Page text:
Those were the words of a management guru at a recent conference I attended. As he spoke I looked at the C-suites in the audience and by the way, they nodded their heads, it was obvious few had anyone in their business who were bold and honest enough to help them see the reality of where their business was going. Sometimes you need a fresh pair of eyes, someone to see things differently.

The problem of many corporate cultures is they prefer denial to change. They try to maintain the status quo rather than face the future and when the sales decline they just hack away at the business to reduce cost.

Boards are usually made up of safe, highly responsible people who tend to focus on the numbers. It’s not a place for mavericks, innovators and those that like to challenge.

Which is why brands like M&S aren’t going anywhere. Too safe, too boring and too risk averse. Sorry guys but the accountants don’t have the answer.

The only way to survive is to reimagine, reinvent and reframe your business. And that’s something you can’t do with an afternoon brainstorm.

By comparison look at some of the most successful companies around – Apple, Microsoft, Dyson, Virgin and Disney – all founded by dyslexics. All challenge brands, risk taking, but also all very consumer centric. I really doubt the board of M&S have every met their customer, let along understand them.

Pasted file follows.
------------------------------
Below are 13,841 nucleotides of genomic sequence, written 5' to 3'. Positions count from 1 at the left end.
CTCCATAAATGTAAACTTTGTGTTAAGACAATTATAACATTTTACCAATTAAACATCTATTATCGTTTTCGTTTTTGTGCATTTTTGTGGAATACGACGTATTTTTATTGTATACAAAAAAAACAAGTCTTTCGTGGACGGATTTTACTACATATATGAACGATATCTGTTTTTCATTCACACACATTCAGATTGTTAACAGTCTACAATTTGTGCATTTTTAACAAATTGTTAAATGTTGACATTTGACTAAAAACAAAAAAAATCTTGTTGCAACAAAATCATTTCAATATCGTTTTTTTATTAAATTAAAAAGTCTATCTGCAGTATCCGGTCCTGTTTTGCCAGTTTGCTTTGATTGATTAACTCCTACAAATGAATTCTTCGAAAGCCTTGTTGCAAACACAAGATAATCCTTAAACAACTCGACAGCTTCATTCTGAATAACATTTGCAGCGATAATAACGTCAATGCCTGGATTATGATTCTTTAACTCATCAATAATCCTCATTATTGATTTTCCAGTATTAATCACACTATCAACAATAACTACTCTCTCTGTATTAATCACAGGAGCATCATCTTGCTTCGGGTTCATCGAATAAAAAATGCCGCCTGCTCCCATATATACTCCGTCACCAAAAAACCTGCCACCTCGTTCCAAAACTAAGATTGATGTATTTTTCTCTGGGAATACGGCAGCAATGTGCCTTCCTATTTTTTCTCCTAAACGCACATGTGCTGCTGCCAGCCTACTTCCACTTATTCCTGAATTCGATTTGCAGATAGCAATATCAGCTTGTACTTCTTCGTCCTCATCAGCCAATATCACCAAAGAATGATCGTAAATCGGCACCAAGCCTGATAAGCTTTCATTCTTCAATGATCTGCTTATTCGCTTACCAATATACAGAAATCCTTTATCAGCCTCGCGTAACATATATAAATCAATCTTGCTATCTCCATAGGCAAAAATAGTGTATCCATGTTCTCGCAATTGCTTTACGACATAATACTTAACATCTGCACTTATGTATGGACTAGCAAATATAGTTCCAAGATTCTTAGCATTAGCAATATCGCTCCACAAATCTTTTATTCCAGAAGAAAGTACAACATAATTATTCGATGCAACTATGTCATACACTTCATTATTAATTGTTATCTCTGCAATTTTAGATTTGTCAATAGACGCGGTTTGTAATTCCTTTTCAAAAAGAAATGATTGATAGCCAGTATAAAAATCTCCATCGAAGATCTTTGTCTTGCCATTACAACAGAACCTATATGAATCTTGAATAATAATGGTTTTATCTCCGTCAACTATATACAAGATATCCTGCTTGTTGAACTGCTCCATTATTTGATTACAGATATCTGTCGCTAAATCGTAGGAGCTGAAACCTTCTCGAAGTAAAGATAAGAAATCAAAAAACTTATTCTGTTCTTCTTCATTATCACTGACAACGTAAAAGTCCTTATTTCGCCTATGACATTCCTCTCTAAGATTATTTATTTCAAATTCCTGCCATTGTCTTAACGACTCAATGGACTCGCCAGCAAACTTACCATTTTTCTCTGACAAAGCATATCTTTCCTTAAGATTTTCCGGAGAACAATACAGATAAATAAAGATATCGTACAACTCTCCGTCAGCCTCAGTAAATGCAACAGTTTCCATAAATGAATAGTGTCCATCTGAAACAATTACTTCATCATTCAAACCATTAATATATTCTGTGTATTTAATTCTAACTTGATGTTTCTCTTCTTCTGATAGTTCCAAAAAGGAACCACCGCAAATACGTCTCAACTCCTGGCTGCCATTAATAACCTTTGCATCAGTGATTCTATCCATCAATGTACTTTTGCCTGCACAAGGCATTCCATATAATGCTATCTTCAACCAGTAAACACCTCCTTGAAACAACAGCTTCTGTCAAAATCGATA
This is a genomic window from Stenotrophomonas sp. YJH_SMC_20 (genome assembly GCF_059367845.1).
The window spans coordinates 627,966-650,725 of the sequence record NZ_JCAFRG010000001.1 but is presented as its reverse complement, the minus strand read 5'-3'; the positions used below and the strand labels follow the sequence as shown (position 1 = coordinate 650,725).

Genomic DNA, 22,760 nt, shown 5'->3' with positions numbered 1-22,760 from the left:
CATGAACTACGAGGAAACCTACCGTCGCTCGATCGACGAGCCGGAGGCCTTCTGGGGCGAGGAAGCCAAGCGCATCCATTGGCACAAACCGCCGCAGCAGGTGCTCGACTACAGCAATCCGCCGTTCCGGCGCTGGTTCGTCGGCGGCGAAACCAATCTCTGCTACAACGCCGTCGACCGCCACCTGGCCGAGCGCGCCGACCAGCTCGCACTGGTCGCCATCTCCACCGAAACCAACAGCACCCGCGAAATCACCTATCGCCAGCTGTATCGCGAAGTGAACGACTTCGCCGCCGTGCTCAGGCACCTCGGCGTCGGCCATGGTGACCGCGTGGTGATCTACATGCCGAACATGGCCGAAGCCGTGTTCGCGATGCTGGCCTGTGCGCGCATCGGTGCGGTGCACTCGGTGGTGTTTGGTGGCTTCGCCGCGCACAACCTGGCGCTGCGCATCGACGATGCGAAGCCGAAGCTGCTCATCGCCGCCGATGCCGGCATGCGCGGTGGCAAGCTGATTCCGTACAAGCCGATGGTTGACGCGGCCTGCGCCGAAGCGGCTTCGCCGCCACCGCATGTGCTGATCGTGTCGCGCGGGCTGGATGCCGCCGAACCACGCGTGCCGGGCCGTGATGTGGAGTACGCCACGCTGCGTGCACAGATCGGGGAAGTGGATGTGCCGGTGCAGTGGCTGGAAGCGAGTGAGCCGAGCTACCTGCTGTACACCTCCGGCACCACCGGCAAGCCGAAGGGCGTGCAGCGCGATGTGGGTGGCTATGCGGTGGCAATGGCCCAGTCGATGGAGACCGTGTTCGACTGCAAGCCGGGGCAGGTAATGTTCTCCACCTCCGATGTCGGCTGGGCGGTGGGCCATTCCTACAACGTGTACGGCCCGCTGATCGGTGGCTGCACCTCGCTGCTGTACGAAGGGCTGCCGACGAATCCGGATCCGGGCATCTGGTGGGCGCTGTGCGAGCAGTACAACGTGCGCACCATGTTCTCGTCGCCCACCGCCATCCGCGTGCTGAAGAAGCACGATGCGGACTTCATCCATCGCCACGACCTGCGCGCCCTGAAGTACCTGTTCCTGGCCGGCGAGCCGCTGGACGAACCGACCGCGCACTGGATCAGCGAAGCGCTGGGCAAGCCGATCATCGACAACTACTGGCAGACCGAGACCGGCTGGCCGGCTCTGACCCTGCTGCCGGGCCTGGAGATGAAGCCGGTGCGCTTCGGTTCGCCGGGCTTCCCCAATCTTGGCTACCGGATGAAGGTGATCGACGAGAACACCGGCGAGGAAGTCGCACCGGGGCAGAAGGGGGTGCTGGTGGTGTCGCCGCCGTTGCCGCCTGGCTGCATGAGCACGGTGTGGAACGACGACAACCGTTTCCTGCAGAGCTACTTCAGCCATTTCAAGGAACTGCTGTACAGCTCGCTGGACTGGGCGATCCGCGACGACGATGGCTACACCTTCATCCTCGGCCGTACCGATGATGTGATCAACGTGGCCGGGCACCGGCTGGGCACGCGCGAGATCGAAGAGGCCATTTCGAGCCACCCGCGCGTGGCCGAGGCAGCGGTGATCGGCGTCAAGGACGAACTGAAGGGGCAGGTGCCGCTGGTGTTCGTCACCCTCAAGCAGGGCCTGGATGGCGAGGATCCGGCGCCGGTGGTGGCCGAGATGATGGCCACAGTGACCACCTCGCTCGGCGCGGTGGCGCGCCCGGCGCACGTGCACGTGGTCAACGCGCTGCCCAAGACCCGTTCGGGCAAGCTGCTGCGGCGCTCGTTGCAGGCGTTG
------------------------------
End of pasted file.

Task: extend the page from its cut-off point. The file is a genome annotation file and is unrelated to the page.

Is it a coincidence that so many creative, innovators, inventors and top businesses people are dyslexic? No. Dyslexics think different, they can see opportunities others can’t, they think in a more dimensional way and are able to join the dots in new ways. It is most simply put by this thought, “Hold up a dice and the most you can see is 3 sides. If you are dyslexic you can see all six.”

Top management consultants like Tom Peters advocated that all boardrooms should have a maverick in to challenge the rest of the board. In today’s fast-moving, highly competitive world you need a creative thinker, and they don’t come smarter than dyslexics.

I don’t just say that because I am one, or that half my staff are dyslexic, as a businessman I know the value of having people around me who think different. After all, who wouldn’t want to tap into a mind that thinks like Gates, Branson, Jobs or Einstein?



Chris Arnold is a former director of Saatchi & Saatchi and founder of Creative Orchestra Advertising and The Garage, a disruptive innovation consultancy.

You can email him at



Creative Economy

Think Different – The Garage